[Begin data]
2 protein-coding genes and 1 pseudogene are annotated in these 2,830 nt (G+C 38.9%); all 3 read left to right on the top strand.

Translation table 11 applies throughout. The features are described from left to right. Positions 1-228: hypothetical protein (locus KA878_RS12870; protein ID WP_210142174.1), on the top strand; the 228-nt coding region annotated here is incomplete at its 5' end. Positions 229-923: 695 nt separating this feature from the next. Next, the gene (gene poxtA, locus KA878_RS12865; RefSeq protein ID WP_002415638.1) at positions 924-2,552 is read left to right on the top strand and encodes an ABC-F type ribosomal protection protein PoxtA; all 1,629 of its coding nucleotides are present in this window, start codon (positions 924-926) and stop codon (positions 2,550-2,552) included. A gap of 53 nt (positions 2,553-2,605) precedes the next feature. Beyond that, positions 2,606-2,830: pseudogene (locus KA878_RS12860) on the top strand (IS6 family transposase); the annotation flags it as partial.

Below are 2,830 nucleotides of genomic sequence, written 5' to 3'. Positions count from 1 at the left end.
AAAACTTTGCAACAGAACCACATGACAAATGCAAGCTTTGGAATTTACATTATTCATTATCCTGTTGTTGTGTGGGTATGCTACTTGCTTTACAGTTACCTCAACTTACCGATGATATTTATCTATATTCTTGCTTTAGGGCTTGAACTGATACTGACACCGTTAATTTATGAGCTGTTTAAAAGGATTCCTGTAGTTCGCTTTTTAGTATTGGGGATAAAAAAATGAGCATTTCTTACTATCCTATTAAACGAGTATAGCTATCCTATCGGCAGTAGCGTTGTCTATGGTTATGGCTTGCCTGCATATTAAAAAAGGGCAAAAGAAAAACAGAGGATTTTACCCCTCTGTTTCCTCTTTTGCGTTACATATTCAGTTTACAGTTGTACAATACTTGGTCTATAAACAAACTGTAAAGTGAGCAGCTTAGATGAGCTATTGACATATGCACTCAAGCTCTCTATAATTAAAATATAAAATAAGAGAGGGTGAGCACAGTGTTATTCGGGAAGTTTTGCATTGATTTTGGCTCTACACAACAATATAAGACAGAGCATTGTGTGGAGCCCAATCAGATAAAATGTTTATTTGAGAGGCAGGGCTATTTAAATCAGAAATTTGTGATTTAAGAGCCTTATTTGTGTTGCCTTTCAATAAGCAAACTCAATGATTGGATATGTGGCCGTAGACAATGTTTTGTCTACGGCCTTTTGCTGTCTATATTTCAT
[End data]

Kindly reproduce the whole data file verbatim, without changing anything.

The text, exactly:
2 protein-coding genes and 1 pseudogene are annotated in these 2,830 nt (G+C 38.9%); all 3 read left to right on the top strand.

Translation table 11 applies throughout. The features are described from left to right. Positions 1-228: hypothetical protein (locus KA878_RS12870; protein ID WP_210142174.1), on the top strand; the 228-nt coding region annotated here is incomplete at its 5' end. Positions 229-923: 695 nt separating this feature from the next. Next, the gene (gene poxtA, locus KA878_RS12865; RefSeq protein ID WP_002415638.1) at positions 924-2,552 is read left to right on the top strand and encodes an ABC-F type ribosomal protection protein PoxtA; all 1,629 of its coding nucleotides are present in this window, start codon (positions 924-926) and stop codon (positions 2,550-2,552) included. A gap of 53 nt (positions 2,553-2,605) precedes the next feature. Beyond that, positions 2,606-2,830: pseudogene (locus KA878_RS12860) on the top strand (IS6 family transposase); the annotation flags it as partial.

Below are 2,830 nucleotides of genomic sequence, written 5' to 3'. Positions count from 1 at the left end.
AAAACTTTGCAACAGAACCACATGACAAATGCAAGCTTTGGAATTTACATTATTCATTATCCTGTTGTTGTGTGGGTATGCTACTTGCTTTACAGTTACCTCAACTTACCGATGATATTTATCTATATTCTTGCTTTAGGGCTTGAACTGATACTGACACCGTTAATTTATGAGCTGTTTAAAAGGATTCCTGTAGTTCGCTTTTTAGTATTGGGGATAAAAAAATGAGCATTTCTTACTATCCTATTAAACGAGTATAGCTATCCTATCGGCAGTAGCGTTGTCTATGGTTATGGCTTGCCTGCATATTAAAAAAGGGCAAAAGAAAAACAGAGGATTTTACCCCTCTGTTTCCTCTTTTGCGTTACATATTCAGTTTACAGTTGTACAATACTTGGTCTATAAACAAACTGTAAAGTGAGCAGCTTAGATGAGCTATTGACATATGCACTCAAGCTCTCTATAATTAAAATATAAAATAAGAGAGGGTGAGCACAGTGTTATTCGGGAAGTTTTGCATTGATTTTGGCTCTACACAACAATATAAGACAGAGCATTGTGTGGAGCCCAATCAGATAAAATGTTTATTTGAGAGGCAGGGCTATTTAAATCAGAAATTTGTGATTTAAGAGCCTTATTTGTGTTGCCTTTCAATAAGCAAACTCAATGATTGGATATGTGGCCGTAGACAATGTTTTGTCTACGGCCTTTTGCTGTCTATATTTCAT